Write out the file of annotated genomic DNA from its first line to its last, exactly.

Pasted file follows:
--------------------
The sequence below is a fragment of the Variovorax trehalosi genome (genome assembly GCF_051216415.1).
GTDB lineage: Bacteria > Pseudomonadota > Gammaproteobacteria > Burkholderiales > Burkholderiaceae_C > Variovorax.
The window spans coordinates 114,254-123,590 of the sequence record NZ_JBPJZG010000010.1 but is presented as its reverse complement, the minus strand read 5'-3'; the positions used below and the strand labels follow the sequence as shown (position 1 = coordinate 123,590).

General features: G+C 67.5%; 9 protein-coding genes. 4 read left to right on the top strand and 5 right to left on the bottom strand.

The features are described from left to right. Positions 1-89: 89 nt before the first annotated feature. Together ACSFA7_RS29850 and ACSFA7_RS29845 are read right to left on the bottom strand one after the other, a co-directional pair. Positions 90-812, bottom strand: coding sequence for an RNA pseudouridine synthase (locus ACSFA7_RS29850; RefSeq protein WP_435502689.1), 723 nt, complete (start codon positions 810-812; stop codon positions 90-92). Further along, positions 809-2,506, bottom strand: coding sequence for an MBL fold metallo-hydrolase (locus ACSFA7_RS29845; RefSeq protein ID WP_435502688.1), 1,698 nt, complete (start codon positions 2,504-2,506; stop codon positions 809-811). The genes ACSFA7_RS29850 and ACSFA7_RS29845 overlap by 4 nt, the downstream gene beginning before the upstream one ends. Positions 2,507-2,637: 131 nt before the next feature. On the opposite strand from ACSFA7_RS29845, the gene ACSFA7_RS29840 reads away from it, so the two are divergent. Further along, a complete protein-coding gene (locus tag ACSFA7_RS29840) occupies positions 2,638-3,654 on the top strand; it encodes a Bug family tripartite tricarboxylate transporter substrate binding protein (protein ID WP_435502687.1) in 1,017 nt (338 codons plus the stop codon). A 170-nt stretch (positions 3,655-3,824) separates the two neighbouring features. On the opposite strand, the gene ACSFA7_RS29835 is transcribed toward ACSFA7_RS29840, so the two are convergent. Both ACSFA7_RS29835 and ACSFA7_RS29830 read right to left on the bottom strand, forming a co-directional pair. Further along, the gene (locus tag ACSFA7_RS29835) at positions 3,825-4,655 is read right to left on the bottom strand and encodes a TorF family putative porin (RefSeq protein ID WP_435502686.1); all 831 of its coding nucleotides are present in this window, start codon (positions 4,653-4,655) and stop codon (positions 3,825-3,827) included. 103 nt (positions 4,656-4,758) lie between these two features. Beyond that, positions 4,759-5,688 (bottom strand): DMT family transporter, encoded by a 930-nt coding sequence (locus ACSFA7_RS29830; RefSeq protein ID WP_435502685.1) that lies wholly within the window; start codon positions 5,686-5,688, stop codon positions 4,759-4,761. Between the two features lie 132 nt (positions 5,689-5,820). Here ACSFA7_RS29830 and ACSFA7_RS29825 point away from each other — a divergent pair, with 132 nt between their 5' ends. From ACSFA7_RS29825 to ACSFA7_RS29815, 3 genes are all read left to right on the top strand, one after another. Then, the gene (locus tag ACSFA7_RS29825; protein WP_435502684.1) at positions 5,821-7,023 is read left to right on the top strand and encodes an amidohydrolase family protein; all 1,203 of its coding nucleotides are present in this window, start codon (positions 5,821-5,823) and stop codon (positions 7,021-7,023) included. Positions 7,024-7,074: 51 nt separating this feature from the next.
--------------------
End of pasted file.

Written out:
The sequence below is a fragment of the Variovorax trehalosi genome (genome assembly GCF_051216415.1).
GTDB lineage: Bacteria > Pseudomonadota > Gammaproteobacteria > Burkholderiales > Burkholderiaceae_C > Variovorax.
The window spans coordinates 114,254-123,590 of the sequence record NZ_JBPJZG010000010.1 but is presented as its reverse complement, the minus strand read 5'-3'; the positions used below and the strand labels follow the sequence as shown (position 1 = coordinate 123,590).

General features: G+C 67.5%; 9 protein-coding genes. 4 read left to right on the top strand and 5 right to left on the bottom strand.

The features are described from left to right. Positions 1-89: 89 nt before the first annotated feature. Together ACSFA7_RS29850 and ACSFA7_RS29845 are read right to left on the bottom strand one after the other, a co-directional pair. Positions 90-812, bottom strand: coding sequence for an RNA pseudouridine synthase (locus ACSFA7_RS29850; RefSeq protein WP_435502689.1), 723 nt, complete (start codon positions 810-812; stop codon positions 90-92). Further along, positions 809-2,506, bottom strand: coding sequence for an MBL fold metallo-hydrolase (locus ACSFA7_RS29845; RefSeq protein ID WP_435502688.1), 1,698 nt, complete (start codon positions 2,504-2,506; stop codon positions 809-811). The genes ACSFA7_RS29850 and ACSFA7_RS29845 overlap by 4 nt, the downstream gene beginning before the upstream one ends. Positions 2,507-2,637: 131 nt before the next feature. On the opposite strand from ACSFA7_RS29845, the gene ACSFA7_RS29840 reads away from it, so the two are divergent. Further along, a complete protein-coding gene (locus tag ACSFA7_RS29840) occupies positions 2,638-3,654 on the top strand; it encodes a Bug family tripartite tricarboxylate transporter substrate binding protein (protein ID WP_435502687.1) in 1,017 nt (338 codons plus the stop codon). A 170-nt stretch (positions 3,655-3,824) separates the two neighbouring features. On the opposite strand, the gene ACSFA7_RS29835 is transcribed toward ACSFA7_RS29840, so the two are convergent. Both ACSFA7_RS29835 and ACSFA7_RS29830 read right to left on the bottom strand, forming a co-directional pair. Further along, the gene (locus tag ACSFA7_RS29835) at positions 3,825-4,655 is read right to left on the bottom strand and encodes a TorF family putative porin (RefSeq protein ID WP_435502686.1); all 831 of its coding nucleotides are present in this window, start codon (positions 4,653-4,655) and stop codon (positions 3,825-3,827) included. 103 nt (positions 4,656-4,758) lie between these two features. Beyond that, positions 4,759-5,688 (bottom strand): DMT family transporter, encoded by a 930-nt coding sequence (locus ACSFA7_RS29830; RefSeq protein ID WP_435502685.1) that lies wholly within the window; start codon positions 5,686-5,688, stop codon positions 4,759-4,761. Between the two features lie 132 nt (positions 5,689-5,820). Here ACSFA7_RS29830 and ACSFA7_RS29825 point away from each other — a divergent pair, with 132 nt between their 5' ends. From ACSFA7_RS29825 to ACSFA7_RS29815, 3 genes are all read left to right on the top strand, one after another. Then, the gene (locus tag ACSFA7_RS29825; protein WP_435502684.1) at positions 5,821-7,023 is read left to right on the top strand and encodes an amidohydrolase family protein; all 1,203 of its coding nucleotides are present in this window, start codon (positions 5,821-5,823) and stop codon (positions 7,021-7,023) included. Positions 7,024-7,074: 51 nt separating this feature from the next.